Charité physicians train Arab psychologists and psychiatrists in treating traumatized Syrian refugees – an interview with psychiatry professor Malek Bajbouj
The Syrian civil war has cost an estimated 100,000 lives or more to date. According to United Nations estimates, there are nearly two million refugees seeking protection in neighboring countries. All of them have had terrible experiences, and many suffer from post-traumatic stress disorder (PTSD). Doctors from Charité – Universitätsmedizin Berlin, the joint medical school of Freie Universität Berlin and Humboldt-Universität, are now scheduled to travel to the Jordanian capital, Amman, to train ten Arabic-speaking psychologists and psychiatrists on how to treat the results of trauma so that they can treat Syrian refugees in Lebanon and Jordan. An interview with Professor Malek Bajbouj of the Department of Psychiatry and Psychotherapy at the Benjamin Franklin Campus, who is in charge of coordinating the “CharitéHelp4Syria” project.
130,000-year-old Neanderthal tools discovered at Jänschwalde surface mining site
An ice-age archaeological site at the Jänschwalde surface mining complex, near the city of Cottbus, has yielded the oldest evidence of human life in the state of Brandenburg. The excavations were organized by the Brandenburg State Office of Historical Preservation and the State Archaeological Museum, in cooperation with Freie Universität Berlin and the energy company Vattenfall. In strata of soil about 20 meters deep, geologically dated to the end of the second-to-last ice age – during the Wolstonian Stage – archaeologists from the Brandenburg State Office of Historical Preservation and paleontologists from Freie Universität found bones from various animals, including wolf, horse, moose, and bison. As a result, they were initially able to form an impression of the environment in which prehistoric humans lived.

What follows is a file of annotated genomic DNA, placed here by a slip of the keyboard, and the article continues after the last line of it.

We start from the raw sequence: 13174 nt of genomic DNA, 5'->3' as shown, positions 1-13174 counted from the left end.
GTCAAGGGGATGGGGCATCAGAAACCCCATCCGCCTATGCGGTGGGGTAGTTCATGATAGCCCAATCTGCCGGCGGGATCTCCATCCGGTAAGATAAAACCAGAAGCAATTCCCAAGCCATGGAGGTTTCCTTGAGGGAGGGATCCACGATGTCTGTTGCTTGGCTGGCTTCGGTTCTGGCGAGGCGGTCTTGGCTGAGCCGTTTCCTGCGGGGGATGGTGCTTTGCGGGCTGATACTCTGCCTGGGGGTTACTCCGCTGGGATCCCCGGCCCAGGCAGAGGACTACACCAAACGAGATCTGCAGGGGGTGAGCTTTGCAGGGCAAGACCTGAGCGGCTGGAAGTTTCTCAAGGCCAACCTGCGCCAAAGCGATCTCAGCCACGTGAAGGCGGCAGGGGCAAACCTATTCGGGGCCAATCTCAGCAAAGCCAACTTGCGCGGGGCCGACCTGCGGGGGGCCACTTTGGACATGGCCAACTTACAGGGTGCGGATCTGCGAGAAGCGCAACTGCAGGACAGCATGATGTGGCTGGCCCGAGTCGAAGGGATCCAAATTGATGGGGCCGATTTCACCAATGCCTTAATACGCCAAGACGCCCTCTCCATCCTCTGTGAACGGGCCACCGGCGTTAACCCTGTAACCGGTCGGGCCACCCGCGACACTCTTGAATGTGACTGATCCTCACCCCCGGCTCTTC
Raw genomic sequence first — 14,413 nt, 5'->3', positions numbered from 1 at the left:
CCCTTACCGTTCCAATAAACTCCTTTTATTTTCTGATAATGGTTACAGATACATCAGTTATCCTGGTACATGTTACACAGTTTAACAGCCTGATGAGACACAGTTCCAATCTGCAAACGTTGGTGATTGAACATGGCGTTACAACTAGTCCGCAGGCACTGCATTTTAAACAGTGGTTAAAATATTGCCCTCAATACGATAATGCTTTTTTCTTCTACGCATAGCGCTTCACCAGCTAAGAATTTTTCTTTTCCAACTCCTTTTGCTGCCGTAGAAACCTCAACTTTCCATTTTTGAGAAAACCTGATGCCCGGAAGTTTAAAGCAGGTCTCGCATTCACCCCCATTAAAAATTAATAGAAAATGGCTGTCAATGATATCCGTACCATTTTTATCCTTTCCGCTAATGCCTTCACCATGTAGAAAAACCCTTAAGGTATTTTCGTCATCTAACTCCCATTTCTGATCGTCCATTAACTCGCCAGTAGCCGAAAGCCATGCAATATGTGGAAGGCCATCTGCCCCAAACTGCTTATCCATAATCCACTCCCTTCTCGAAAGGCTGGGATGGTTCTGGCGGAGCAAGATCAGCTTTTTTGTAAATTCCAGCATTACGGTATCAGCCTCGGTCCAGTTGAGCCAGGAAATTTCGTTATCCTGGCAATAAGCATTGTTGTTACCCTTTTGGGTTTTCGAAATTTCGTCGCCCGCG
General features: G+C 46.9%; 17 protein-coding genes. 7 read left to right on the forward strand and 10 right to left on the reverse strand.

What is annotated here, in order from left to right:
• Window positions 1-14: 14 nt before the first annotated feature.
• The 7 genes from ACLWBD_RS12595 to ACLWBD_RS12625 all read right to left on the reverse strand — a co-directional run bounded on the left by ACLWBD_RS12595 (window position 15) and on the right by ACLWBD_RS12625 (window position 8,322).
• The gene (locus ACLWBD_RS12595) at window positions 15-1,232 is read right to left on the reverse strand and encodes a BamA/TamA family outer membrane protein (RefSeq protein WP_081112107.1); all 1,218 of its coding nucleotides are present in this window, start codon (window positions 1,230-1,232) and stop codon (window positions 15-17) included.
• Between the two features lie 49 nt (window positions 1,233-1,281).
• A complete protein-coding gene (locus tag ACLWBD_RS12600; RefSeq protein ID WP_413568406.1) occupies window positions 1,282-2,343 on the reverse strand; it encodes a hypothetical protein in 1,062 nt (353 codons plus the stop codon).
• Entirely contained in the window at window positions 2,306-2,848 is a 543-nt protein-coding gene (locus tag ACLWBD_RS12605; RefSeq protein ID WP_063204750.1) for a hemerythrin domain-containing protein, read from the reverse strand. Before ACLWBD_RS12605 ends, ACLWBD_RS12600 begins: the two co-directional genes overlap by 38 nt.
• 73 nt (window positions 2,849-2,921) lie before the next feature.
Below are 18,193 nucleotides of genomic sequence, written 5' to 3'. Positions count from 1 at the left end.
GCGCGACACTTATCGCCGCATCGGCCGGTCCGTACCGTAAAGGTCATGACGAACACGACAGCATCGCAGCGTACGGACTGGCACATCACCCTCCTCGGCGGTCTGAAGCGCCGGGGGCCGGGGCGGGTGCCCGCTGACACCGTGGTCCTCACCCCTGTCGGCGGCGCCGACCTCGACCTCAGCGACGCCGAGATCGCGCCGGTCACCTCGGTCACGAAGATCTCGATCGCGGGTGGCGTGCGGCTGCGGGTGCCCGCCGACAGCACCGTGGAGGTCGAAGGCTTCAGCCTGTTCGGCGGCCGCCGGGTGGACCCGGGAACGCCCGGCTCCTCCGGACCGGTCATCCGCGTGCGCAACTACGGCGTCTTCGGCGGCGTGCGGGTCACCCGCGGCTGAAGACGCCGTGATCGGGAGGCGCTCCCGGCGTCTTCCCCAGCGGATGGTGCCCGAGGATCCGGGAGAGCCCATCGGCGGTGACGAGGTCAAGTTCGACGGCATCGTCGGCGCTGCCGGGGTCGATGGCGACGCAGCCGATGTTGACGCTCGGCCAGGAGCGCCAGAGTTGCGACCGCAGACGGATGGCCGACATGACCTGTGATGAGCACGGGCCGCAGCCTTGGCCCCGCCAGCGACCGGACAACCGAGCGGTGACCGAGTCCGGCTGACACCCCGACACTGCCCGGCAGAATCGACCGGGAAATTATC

Researchers from the “Degenerate Art” Research Center unravel the fate of works of art seized during the Nazi era
Wolfgang Wittrock would like to lay one myth to rest: The proceeds from sales of “degenerate” art did not significantly add to the Nazi regime’s war chest. “They couldn’t have bought more than two tanks with it,” says Wittrock, the founder of the “Degenerate Art” Research Center at Freie Universität Berlin.